Our arrival at Taitung was in time for lunch in the city then it was five kilometres to our accommodation near the railway station and close to the eastern exit from the East Rift Valley. We’ve had an amazing type of accommodation while in Taiwan. Lin Yuan Bicycle Homestay is one level of a private town-house, there is no restaurant nor cooking facilities, but breakfast is included, our room is large and we are given access to filtered water and to the laundry. After a rest and clothes washing, we set off on foot looking for a restaurant. Eventually we find a Railway Box restaurant that closes in 15 minutes. These ‘meals-in-a-box’ are created for passengers to take on their train journey and we have found them to be very adequate meals. They typically resemble a Japanese Bento Box and almost always include a combination of protein: pork, chicken, mackerel and other items such as tofu, pickles, a vegetable and an egg that is black edged because it has been marinated in soy, all served over a bed of rice.

Taitung 26 km

We had planned to have a day off the bikes but being out in the suburbs, cycling is the easiest way to get around. We started the day at the eastern head of the East Rift Valley to see the Badlands.

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Next was a ride through the city centre in a south-easterly direction to the National Museum of Prehistory that gave interesting displays of the geographical formation of the island of Taiwan, the development of Homosapiens through the ages, including the human species in Taiwan, and the Taiwanese First Nation people´s rights.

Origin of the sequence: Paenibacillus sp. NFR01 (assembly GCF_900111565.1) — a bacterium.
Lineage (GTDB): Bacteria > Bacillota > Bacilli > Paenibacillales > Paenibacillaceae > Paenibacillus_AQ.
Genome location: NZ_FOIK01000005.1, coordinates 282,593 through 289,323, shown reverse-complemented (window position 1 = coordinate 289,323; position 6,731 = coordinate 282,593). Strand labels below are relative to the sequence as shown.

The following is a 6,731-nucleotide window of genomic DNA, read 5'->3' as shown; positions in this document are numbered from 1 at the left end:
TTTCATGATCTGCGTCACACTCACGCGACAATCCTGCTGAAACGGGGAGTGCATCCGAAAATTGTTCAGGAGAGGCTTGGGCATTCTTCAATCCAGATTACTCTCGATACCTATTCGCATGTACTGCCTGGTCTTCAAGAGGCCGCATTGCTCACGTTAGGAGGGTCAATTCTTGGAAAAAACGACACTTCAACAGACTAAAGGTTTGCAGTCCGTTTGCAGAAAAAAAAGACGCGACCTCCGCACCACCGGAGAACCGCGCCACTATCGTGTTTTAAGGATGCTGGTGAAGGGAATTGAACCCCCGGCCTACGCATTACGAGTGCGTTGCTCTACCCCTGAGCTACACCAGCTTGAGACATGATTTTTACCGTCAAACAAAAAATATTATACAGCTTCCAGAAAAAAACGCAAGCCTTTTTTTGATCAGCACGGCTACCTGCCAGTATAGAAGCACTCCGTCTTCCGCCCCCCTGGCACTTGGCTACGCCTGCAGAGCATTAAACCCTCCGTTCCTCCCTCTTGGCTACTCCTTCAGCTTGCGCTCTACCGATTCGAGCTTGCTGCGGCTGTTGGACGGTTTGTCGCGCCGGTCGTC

Taitung to Dawu 62 km, 456 m ascent

We set out from Taitung not knowing where we would be staying for the night. I’d had a quick look on Maps.me and there appeared to be little accommodation available on the coast, however we didn’t know how far we would ride so took the chance of booking later. Probably not so wise as it was a Saturday and once we were riding the coast road south, became aware of how many tourists buses were on the road. The coast road was a four lane highway. We were riding on the right so, apart from snatches of distant sea views, didn’t get to see the coast. We did however see the built up highway ahead, as it climbed up and over headlands. Our road shoulder was very wide so we felt comfortable in the traffic, but later there were long sections of road works. A new high speed railway was being built on pillars above the road, and the work halted traffic for long periods, alternating between north and southbound.

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One hundred tourists can’t be wrong so when we saw a number of vehicles, in what seemed like the middle of nowhere, we parked and walked up a switchback track to an area that looked like it had previously been a railway station. There were a couple of food stalls but apart from that we had no idea why we were there, amongst at least 100 other people milling around.

A little later at a 7/11 coffee stop Nev had access to 1-minute WiFi and established there was no accommodation available on our route. We wondered about what obstacles we might face if we found a secluded spot and slept ´bivvy-style´ in our bike bags tonight. Whenever we have been in difficult circumstances like this, something good has happened so I wasn’t too worried. Cycling routes are well signposted in Taiwan and there are designated cycling Stations, with distances between them signposted along the route. The cycling stations are usually at Railway or Police Stations. We haven’t used them yet but spoke to another cyclist who did spend the night at a Police Station, so that is always another option.